By Ada Limón,
Corsair Poetry (2019, 95 pp.)
"What if, instead of carrying
A child, I am supposed to carry grief?"
The woman narrator in the poem "The Vulture and the Body," a delicate yet ferocious meditation on fertility and death, has passed five dead animals on the way to the fertility clinic -- not good signs.
She wants to share with the doctor her conflicted feeling about her body (that "my body is not just my body, but that I'm made of old stars"), her feelings of foreboding, despite his optimism, a duality that we all carry between our grounded existence and impending death:
"Some days there is a violent sister inside me, and a red ladder
That wants to go elsewhere."
The poems in Ada Limón's latest thrilling three-part collection, her fifth (after "Bright Dead Things"), frequently sound this cri de coeur over "a raging battle with [her] body," striking a carefully calibrated note as pain delivers both a curse and a blessing. Plagued with incessant vertigo, problems with her spine and anxiety about getting pregnant, the narrator plunges into nature for solace and finds the answer from the trees' stubborn emergence in spring, as in "Instructions on Not Giving Up":
"Patient, plodding, a green skin
Growing over whatever winter did to us, a return
To the strange idea of continuous living despite
The mess of us, the hurt, the empty."
In landscapes poised between the lushness of California and the horse country of Kentucky, the poet carries "cargo" between the material and the mystical -- carrying in her being the dead stars of her ancestors, but also the gift of prophesy, as a poet does. She is the seer who is able to descend to the depths of the underworld, as in "Notes on the Below," and bring the message to the light:
What it is to be quiet, and yet still breathing."
Limón will be the first of the Writers Showcase poets to read at SOMOS during Poetry Month, on April 9, at 5:30 p.m. on Zoom.
The Gospel According to Billy the Kid
By Dennis McCarthy
University of New Mexico Press (2021, 165 pp.)
The Wild West violence that opens this first novel is nearly mechanical, like in old Western movies where the cowboys are all shooting randomly at each other from horseback and bodies fly out of saloons. It begins as a true confession first-person narrative by Billy Bonney, now older and writing in hindsight, in order to correct Pat Garrett's fanciful work, "The Authentic Life of Billy the Kid," which established Billy's nasty reputation as a killing boy wonder, though it was hardly factual.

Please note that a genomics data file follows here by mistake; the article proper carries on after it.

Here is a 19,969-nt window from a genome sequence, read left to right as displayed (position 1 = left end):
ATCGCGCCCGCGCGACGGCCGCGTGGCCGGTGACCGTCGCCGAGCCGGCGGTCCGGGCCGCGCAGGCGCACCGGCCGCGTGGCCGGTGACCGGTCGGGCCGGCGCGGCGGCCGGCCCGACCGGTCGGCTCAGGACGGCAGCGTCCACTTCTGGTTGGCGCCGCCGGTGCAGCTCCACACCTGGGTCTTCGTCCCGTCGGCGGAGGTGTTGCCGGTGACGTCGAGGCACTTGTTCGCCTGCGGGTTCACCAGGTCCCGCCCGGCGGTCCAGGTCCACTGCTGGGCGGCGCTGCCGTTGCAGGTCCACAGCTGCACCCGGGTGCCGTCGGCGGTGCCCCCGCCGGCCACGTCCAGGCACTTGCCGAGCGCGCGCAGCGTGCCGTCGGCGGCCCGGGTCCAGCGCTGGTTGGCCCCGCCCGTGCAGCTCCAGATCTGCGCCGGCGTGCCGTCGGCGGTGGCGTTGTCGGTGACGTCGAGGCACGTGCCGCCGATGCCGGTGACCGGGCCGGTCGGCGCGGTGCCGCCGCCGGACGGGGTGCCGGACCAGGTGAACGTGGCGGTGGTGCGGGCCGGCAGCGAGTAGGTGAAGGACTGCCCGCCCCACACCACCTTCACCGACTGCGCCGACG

Instead, McCarthy presents Billy here as thoughtful and tender, writing to the brother of a dear friend, Carlos, who once saved Billy's life. In his youth, Billy, an orphan whose parents were killed by Comanches in Buffalo Gap, Texas, and raised by Aunt Cat, worked as a hand for John Tunstall, and got caught up in the so-called Lincoln County War of early New Mexico territory -- essentially a tit-for-tat vengeance blood-letting between rivaling posses. It's not pretty reading.
Pursued by Sheriff Pat Garrett, Billy has to flee the law, renounce his girlfriend in Fort Sumner, Paulita Maxwell, who is pregnant with his child, and strike out to California -- with a beaten-up dog named Mangel and a trusty horse, Buck. But Billy doesn't get there yet: bitten by a rabid bat, he is cared for by the monks in Chama, who had ventured west from Pennsylvania during the Civil War, and settled into the wilderness where there were "fewer distractions."
But not dangers. Billy learns many things from the monks, and especially from the wonderful Brother Charles, aka Carlos. The resourceful Billy teaches the monks many things, such as about survival in the raw wild, while he experiences dreams nightly in which his Aunt Cat and the ravens seem to warn him about impending death.
Sadly, the blood-letting catches up with them, and it is sickeningly heartbreaking and senseless.
McCarthy, who lives in Santa Fe, is the brother of Cormac McCarthy, and that is a hard literary road to follow. Still, this is a fine, affecting narrative to give pause to what is supposed to be the historical record.